One truth, three versions of it.

Drama! That's the word most often used to describe life in post war Bosnia. For me it was dramatic from the very beginning.

When my mother went into labor with me, she drove to the hospital in a bus filled with the enemy army. Three months latter...I was a refugee. That's why my generation and me were branded as "94 children." I've titled this text as: "One truth, three versions of it" because of the overall separation of pretty much everything in Bosnia. It's either Bosniak, Croatian or Serbian.

Funny thing is...I became aware of that last year when I came to study in Sarajevo. I come from part of Bosnia where there was no fight between Muslims and Serbs or Muslims and Croatians, but there was a war, unfortunately. It was between Muslims and Muslims.

Consequence of that is a true picture of Bosnia, perhaps Balkan- if there's blood to be shed, let it flow in streams. This sounds quite dark and horrible, well it is. That's the fundamental truth, It's just that everyone has their own version of it. By everyone, I mean the three constitutional people of Bosnia and Herzegovina; Bosnians, Croatians and Serbs. Instead of taking responsibility for past actions, they find that it's more productive to pass the blame for the bloodshed to one another that happened twenty years ago.

You can imagine how bright Bosnia's future is?! Especially when all the hate and rage that caused the war is now floating through the young people of Bosnia, just like poison. When I was just a kid, there wasn't nationalities just people, citizens. That's more to my upbringing, it was based on communistic principals. And, I live in a town where grand majority are Muslims. But as I grew older, society changed my point of view. I became witness of religious division, the consequences of war became real to me, words like treason, genocide and war criminals occupied the media and with them also the everyday life of an average citizen of Bosnia. So...I like, the rest of Bosnia started to divide people by it's nationality and religion.The question why was inevitable. But that's the question that no one could answer. Even today, I have no answer. I study psychology, and I try really hard to find some explanation.

Why do people do unimaginable things to each other? 

What in us drives us to kill and torture other human beings? Children? Is that truly in our nature?

No religion preaches that. I guess Miligram partially explained that.

But, I still find it hard to believe that in fact we are cold blooded animals. That's what war reveals about us better than any experiment. I don't even know what to tell about people that stand by and watch mass killings and do nothing, like the International Community did during Bosniak Spring, Arab Spring and in Africa. I may not be able to understand people when it comes to war, but if I have learned anything in my education is how much education influences on people especially in young age. I understood why all of a sudden I blended with the rest of the country.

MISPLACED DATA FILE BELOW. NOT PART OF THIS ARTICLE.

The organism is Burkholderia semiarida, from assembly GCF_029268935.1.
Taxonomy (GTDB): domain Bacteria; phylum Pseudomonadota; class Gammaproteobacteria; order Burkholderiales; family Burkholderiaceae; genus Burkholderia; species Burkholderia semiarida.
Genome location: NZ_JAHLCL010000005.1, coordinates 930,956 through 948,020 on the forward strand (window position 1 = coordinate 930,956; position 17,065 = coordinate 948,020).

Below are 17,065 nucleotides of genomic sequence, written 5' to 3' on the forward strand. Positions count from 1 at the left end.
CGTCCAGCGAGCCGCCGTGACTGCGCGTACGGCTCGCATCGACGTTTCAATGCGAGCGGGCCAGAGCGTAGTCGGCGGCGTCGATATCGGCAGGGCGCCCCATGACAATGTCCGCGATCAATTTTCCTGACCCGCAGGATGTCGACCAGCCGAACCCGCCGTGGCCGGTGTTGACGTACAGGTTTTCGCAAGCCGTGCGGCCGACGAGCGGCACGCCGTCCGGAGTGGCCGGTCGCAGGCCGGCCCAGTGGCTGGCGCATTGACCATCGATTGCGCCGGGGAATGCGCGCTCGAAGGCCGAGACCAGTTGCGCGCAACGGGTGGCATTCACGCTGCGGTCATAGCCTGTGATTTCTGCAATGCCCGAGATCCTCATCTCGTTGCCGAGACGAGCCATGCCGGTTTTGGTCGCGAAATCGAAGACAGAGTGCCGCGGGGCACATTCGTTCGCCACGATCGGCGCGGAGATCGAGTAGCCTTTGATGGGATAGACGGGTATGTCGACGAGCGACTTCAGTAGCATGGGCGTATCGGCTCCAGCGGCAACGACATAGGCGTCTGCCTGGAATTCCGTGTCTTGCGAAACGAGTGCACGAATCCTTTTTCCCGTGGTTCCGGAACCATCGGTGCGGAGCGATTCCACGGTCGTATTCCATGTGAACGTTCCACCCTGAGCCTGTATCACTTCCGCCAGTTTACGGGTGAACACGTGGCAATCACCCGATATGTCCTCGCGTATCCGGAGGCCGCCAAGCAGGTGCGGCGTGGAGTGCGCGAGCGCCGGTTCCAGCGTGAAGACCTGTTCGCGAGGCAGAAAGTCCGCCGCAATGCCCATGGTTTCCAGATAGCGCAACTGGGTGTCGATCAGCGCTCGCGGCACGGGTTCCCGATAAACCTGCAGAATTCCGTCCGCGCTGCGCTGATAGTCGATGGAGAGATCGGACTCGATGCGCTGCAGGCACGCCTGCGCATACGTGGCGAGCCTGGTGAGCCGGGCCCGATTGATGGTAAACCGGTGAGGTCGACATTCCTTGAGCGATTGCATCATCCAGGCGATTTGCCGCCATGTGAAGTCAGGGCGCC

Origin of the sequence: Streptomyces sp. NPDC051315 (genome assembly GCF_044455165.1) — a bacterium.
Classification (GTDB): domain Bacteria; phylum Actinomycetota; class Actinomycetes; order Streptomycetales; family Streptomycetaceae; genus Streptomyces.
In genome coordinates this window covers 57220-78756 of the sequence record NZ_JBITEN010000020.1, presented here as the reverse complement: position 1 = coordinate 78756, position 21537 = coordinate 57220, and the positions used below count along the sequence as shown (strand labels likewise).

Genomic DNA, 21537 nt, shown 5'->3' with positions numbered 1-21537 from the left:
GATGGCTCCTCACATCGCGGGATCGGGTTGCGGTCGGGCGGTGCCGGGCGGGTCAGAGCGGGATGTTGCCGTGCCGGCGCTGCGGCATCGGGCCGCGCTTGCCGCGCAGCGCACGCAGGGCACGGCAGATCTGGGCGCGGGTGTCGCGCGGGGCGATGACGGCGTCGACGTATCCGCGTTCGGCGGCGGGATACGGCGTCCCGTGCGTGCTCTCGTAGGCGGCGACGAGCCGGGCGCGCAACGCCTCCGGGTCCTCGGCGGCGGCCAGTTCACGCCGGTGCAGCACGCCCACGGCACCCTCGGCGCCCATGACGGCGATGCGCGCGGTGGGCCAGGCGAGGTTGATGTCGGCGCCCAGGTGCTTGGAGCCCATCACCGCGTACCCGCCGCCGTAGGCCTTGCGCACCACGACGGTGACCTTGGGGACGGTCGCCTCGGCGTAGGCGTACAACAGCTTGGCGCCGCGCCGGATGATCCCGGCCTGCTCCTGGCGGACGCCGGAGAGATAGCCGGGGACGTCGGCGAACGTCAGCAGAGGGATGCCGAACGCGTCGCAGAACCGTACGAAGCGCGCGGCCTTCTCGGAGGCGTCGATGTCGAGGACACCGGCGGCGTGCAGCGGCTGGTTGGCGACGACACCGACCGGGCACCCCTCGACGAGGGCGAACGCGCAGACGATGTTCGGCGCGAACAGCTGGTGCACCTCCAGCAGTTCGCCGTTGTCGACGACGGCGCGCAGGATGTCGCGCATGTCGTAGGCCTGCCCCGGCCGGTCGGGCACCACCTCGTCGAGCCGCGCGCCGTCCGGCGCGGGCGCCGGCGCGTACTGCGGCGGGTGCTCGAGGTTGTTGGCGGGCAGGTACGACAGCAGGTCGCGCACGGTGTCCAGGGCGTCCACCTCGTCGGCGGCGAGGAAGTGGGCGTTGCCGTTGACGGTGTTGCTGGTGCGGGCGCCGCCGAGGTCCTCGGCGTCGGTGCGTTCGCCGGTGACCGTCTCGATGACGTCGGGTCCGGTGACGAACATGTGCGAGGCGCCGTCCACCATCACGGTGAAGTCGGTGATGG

As it turns out it wasn't so sudden. It was a product of doctrine that predates war.

It's the same doctrine that keeps the war going.

One example: Mostar! It's pearl of Bosnia, beautiful emerald water of Neretva, old core of the town and of course Old Bridge in Mostar that is listed in UNESCO's National Heritage list. But there's a dark reality behind that Southern beauty. Mostar is divided in two parts; Eastern where Muslims live and Western side where Croatians live. They don't cross to each other's side. But the highlight of this situation is the news that went viral few days ago, about a boy born and raised in Mostar (West-Croatian side) and he has never seen the Old Bridge which is on the Eastern (Muslim) side. Angelina Jolie and Ronlado have. That is just sad, but it paint's perfectly picture of situation in Bosnia. Because that is the case in Central and Southern Bosnia. Our capital city isn't dis-included. With appearance of social media, hate language that is passed through generations is more present then ever. It's a common thing for Bosniak youth. It's part of our parent's heritage, that's the language our society stands for, it's the language that keeps the war going on. But don't be mistaken, it's not the language of truth. Truth frightens us, because it's very simple.

But...is it enough to reconcile post-war Bosnia? The simple fact is before we all lived together in peace! 

Respectfully,

Ajka Muzaferović 

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